A startup’s job is to learn, not execute. As you learn your market, new best practices reveal themselves, and they may or may not jibe with what the experts say.
One way to think this through at the beginning of your startup endeavor is to forget marketing completely. Think only of learning how to sell.
Recall the Concierge method of viability testing. Practitioners deliver their value proposition by hand, before building any product, in order to see if anyone cares. They then automate the parts of delivering that value that can be automated, continuously testing that the product delivers necessary value.
Use the Concierge method to learn how to sell, too.
Again, forget about the Internet for the moment. Sell your product in person. When Eric Ries and the IMVU team brought users in to test an early version of their product, they learned much more than that their product was all wrong. When a teenage girl refused to share IMVU with friends, because in her words “What if this isn’t cool?” they learned a powerful marketing message. Growth through referrals was going to be impossible if the product wasn’t cool. Cool, as ambiguous as that may seem, was critical to closing the deal.2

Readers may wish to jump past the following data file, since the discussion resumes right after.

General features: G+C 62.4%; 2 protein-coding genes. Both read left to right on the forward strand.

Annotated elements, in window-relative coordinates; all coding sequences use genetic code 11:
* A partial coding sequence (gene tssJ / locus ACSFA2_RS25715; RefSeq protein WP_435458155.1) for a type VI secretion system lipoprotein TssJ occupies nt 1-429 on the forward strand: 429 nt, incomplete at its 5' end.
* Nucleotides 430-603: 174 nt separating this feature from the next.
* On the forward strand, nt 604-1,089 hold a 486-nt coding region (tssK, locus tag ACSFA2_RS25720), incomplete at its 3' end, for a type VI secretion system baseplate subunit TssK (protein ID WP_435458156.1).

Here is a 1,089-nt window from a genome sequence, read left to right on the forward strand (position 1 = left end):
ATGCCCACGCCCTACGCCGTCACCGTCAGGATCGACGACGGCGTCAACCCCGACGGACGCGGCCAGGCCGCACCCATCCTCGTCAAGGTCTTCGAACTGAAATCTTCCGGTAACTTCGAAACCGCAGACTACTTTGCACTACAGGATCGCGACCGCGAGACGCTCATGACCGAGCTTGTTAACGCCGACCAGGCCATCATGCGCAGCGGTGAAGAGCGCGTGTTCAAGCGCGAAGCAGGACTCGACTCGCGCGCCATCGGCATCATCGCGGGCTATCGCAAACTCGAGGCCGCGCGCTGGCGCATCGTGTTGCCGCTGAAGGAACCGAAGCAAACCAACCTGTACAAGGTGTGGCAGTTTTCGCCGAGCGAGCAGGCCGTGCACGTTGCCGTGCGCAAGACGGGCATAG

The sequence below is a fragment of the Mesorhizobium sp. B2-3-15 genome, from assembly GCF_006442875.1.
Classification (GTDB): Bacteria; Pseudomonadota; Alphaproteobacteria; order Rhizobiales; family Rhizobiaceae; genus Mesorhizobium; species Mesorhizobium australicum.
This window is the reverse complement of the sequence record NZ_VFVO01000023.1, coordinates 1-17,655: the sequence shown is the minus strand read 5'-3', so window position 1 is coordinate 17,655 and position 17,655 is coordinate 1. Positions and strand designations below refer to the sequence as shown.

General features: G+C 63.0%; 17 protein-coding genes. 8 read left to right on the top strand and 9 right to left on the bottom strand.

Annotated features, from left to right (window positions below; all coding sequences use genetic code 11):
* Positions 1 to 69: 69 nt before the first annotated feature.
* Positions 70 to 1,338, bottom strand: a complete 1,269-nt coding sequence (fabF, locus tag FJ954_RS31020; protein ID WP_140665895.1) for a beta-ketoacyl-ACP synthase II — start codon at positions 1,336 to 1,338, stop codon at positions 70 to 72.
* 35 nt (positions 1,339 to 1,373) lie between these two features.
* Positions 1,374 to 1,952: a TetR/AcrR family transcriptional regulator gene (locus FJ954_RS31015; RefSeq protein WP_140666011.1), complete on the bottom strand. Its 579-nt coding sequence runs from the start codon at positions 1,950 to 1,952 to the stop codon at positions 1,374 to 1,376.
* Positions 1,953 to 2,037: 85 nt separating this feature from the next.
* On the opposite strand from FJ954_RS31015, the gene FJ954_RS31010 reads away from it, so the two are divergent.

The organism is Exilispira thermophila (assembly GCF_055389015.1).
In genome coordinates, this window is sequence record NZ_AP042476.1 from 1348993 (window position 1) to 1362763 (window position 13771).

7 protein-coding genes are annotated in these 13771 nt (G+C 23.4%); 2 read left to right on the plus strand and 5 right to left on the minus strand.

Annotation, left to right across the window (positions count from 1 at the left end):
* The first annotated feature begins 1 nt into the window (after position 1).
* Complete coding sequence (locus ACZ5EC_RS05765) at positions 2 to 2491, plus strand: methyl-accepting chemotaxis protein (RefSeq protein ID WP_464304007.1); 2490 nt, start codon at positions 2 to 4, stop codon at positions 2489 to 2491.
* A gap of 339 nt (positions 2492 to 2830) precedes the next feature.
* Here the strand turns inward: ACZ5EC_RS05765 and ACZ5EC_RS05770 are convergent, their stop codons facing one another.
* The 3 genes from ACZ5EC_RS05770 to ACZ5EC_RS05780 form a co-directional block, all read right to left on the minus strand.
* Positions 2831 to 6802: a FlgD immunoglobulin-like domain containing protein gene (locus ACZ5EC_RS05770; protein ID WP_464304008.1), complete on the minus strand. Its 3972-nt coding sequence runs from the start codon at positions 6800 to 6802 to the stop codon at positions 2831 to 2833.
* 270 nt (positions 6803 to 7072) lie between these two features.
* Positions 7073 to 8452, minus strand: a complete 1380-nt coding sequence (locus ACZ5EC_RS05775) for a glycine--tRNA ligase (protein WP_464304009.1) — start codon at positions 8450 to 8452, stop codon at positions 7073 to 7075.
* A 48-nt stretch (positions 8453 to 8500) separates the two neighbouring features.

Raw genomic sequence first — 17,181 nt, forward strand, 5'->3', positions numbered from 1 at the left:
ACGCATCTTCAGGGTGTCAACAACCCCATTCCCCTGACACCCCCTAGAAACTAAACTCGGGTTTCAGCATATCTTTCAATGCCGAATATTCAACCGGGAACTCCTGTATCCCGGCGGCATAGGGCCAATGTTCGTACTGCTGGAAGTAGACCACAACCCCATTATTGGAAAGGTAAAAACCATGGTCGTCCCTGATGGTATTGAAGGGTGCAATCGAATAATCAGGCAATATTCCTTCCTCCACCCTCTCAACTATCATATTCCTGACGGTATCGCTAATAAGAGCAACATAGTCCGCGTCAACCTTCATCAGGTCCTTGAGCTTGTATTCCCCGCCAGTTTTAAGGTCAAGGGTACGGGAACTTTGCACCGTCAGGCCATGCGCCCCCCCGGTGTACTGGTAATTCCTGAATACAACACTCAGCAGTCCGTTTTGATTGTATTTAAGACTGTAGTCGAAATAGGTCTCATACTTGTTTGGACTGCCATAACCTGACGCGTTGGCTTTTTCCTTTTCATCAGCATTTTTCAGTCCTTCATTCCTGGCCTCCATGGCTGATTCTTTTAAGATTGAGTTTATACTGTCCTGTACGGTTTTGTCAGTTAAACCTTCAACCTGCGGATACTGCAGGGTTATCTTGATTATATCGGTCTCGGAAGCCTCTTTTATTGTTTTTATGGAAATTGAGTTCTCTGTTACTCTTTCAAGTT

Selling in person instructs you about what is needed to close a deal, what objections must be overcome. What you do and say evokes a response that provides you indications about whether you’re on the right track and what emotional state you need to evoke next.
The parts of the selling ...